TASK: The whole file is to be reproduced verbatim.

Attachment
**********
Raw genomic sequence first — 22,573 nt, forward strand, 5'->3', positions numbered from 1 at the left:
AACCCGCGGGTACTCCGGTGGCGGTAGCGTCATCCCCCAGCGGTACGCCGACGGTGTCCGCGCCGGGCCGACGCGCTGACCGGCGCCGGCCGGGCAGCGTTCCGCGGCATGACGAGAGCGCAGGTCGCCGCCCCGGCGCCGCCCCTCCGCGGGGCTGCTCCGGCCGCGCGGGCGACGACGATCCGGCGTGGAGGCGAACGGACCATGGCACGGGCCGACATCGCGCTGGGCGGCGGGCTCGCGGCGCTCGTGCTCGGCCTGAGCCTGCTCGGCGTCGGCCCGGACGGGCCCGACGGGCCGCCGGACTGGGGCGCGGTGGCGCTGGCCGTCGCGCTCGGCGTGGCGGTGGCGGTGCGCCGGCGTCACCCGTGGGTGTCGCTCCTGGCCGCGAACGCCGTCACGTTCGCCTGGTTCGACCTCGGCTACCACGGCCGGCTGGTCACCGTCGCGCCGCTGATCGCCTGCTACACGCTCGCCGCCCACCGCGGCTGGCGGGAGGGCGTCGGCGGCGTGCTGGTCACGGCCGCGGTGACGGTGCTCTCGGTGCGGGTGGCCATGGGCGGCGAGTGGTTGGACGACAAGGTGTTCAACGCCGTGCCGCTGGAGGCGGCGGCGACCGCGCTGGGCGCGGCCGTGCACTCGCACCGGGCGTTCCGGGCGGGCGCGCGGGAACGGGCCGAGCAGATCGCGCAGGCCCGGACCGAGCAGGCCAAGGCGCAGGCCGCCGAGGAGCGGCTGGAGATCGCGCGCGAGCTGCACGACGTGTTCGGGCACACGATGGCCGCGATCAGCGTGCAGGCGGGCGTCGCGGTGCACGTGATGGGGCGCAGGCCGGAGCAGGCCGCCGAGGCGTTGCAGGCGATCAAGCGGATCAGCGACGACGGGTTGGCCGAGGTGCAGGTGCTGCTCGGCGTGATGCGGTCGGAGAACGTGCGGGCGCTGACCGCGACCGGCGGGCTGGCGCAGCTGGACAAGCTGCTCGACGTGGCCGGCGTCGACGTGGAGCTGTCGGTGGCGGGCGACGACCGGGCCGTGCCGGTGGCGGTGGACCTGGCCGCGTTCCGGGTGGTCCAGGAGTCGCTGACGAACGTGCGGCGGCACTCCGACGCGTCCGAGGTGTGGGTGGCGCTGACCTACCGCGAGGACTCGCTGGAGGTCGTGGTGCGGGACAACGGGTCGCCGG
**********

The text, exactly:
Raw genomic sequence first — 22,573 nt, forward strand, 5'->3', positions numbered from 1 at the left:
AACCCGCGGGTACTCCGGTGGCGGTAGCGTCATCCCCCAGCGGTACGCCGACGGTGTCCGCGCCGGGCCGACGCGCTGACCGGCGCCGGCCGGGCAGCGTTCCGCGGCATGACGAGAGCGCAGGTCGCCGCCCCGGCGCCGCCCCTCCGCGGGGCTGCTCCGGCCGCGCGGGCGACGACGATCCGGCGTGGAGGCGAACGGACCATGGCACGGGCCGACATCGCGCTGGGCGGCGGGCTCGCGGCGCTCGTGCTCGGCCTGAGCCTGCTCGGCGTCGGCCCGGACGGGCCCGACGGGCCGCCGGACTGGGGCGCGGTGGCGCTGGCCGTCGCGCTCGGCGTGGCGGTGGCGGTGCGCCGGCGTCACCCGTGGGTGTCGCTCCTGGCCGCGAACGCCGTCACGTTCGCCTGGTTCGACCTCGGCTACCACGGCCGGCTGGTCACCGTCGCGCCGCTGATCGCCTGCTACACGCTCGCCGCCCACCGCGGCTGGCGGGAGGGCGTCGGCGGCGTGCTGGTCACGGCCGCGGTGACGGTGCTCTCGGTGCGGGTGGCCATGGGCGGCGAGTGGTTGGACGACAAGGTGTTCAACGCCGTGCCGCTGGAGGCGGCGGCGACCGCGCTGGGCGCGGCCGTGCACTCGCACCGGGCGTTCCGGGCGGGCGCGCGGGAACGGGCCGAGCAGATCGCGCAGGCCCGGACCGAGCAGGCCAAGGCGCAGGCCGCCGAGGAGCGGCTGGAGATCGCGCGCGAGCTGCACGACGTGTTCGGGCACACGATGGCCGCGATCAGCGTGCAGGCGGGCGTCGCGGTGCACGTGATGGGGCGCAGGCCGGAGCAGGCCGCCGAGGCGTTGCAGGCGATCAAGCGGATCAGCGACGACGGGTTGGCCGAGGTGCAGGTGCTGCTCGGCGTGATGCGGTCGGAGAACGTGCGGGCGCTGACCGCGACCGGCGGGCTGGCGCAGCTGGACAAGCTGCTCGACGTGGCCGGCGTCGACGTGGAGCTGTCGGTGGCGGGCGACGACCGGGCCGTGCCGGTGGCGGTGGACCTGGCCGCGTTCCGGGTGGTCCAGGAGTCGCTGACGAACGTGCGGCGGCACTCCGACGCGTCCGAGGTGTGGGTGGCGCTGACCTACCGCGAGGACTCGCTGGAGGTCGTGGTGCGGGACAACGGGTCGCCGG